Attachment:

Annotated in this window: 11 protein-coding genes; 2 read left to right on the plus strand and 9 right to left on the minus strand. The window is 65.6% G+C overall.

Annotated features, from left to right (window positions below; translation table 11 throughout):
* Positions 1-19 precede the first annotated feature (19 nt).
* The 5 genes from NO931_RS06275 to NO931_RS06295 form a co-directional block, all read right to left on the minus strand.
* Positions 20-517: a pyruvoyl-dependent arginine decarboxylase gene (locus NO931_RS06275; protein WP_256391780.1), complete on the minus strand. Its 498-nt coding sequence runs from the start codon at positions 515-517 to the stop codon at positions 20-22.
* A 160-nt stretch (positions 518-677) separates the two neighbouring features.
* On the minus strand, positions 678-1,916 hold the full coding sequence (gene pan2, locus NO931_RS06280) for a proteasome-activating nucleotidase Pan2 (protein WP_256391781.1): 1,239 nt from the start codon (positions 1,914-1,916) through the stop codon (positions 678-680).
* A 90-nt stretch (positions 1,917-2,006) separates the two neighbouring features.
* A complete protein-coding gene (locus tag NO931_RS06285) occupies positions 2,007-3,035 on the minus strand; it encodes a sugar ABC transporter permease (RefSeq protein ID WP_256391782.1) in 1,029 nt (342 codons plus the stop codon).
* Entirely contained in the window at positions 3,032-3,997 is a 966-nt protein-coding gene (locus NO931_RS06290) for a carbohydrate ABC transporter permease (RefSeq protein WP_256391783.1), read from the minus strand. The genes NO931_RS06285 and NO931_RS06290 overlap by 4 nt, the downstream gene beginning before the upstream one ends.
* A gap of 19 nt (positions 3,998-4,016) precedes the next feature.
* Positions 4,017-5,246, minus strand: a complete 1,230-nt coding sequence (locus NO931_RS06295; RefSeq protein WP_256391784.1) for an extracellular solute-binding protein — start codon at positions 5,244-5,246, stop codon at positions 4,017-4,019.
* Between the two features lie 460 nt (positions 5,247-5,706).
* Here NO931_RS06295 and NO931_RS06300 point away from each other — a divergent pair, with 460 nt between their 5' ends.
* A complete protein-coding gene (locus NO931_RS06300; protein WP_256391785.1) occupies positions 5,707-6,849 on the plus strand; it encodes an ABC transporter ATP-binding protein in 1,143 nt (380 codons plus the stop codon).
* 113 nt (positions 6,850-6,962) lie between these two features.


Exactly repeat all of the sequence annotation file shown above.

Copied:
Annotated in this window: 11 protein-coding genes; 2 read left to right on the plus strand and 9 right to left on the minus strand. The window is 65.6% G+C overall.

Annotated features, from left to right (window positions below; translation table 11 throughout):
* Positions 1-19 precede the first annotated feature (19 nt).
* The 5 genes from NO931_RS06275 to NO931_RS06295 form a co-directional block, all read right to left on the minus strand.
* Positions 20-517: a pyruvoyl-dependent arginine decarboxylase gene (locus NO931_RS06275; protein WP_256391780.1), complete on the minus strand. Its 498-nt coding sequence runs from the start codon at positions 515-517 to the stop codon at positions 20-22.
* A 160-nt stretch (positions 518-677) separates the two neighbouring features.
* On the minus strand, positions 678-1,916 hold the full coding sequence (gene pan2, locus NO931_RS06280) for a proteasome-activating nucleotidase Pan2 (protein WP_256391781.1): 1,239 nt from the start codon (positions 1,914-1,916) through the stop codon (positions 678-680).
* A 90-nt stretch (positions 1,917-2,006) separates the two neighbouring features.
* A complete protein-coding gene (locus tag NO931_RS06285) occupies positions 2,007-3,035 on the minus strand; it encodes a sugar ABC transporter permease (RefSeq protein ID WP_256391782.1) in 1,029 nt (342 codons plus the stop codon).
* Entirely contained in the window at positions 3,032-3,997 is a 966-nt protein-coding gene (locus NO931_RS06290) for a carbohydrate ABC transporter permease (RefSeq protein WP_256391783.1), read from the minus strand. The genes NO931_RS06285 and NO931_RS06290 overlap by 4 nt, the downstream gene beginning before the upstream one ends.
* A gap of 19 nt (positions 3,998-4,016) precedes the next feature.
* Positions 4,017-5,246, minus strand: a complete 1,230-nt coding sequence (locus NO931_RS06295; RefSeq protein WP_256391784.1) for an extracellular solute-binding protein — start codon at positions 5,244-5,246, stop codon at positions 4,017-4,019.
* Between the two features lie 460 nt (positions 5,247-5,706).
* Here NO931_RS06295 and NO931_RS06300 point away from each other — a divergent pair, with 460 nt between their 5' ends.
* A complete protein-coding gene (locus NO931_RS06300; protein WP_256391785.1) occupies positions 5,707-6,849 on the plus strand; it encodes an ABC transporter ATP-binding protein in 1,143 nt (380 codons plus the stop codon).
* 113 nt (positions 6,850-6,962) lie between these two features.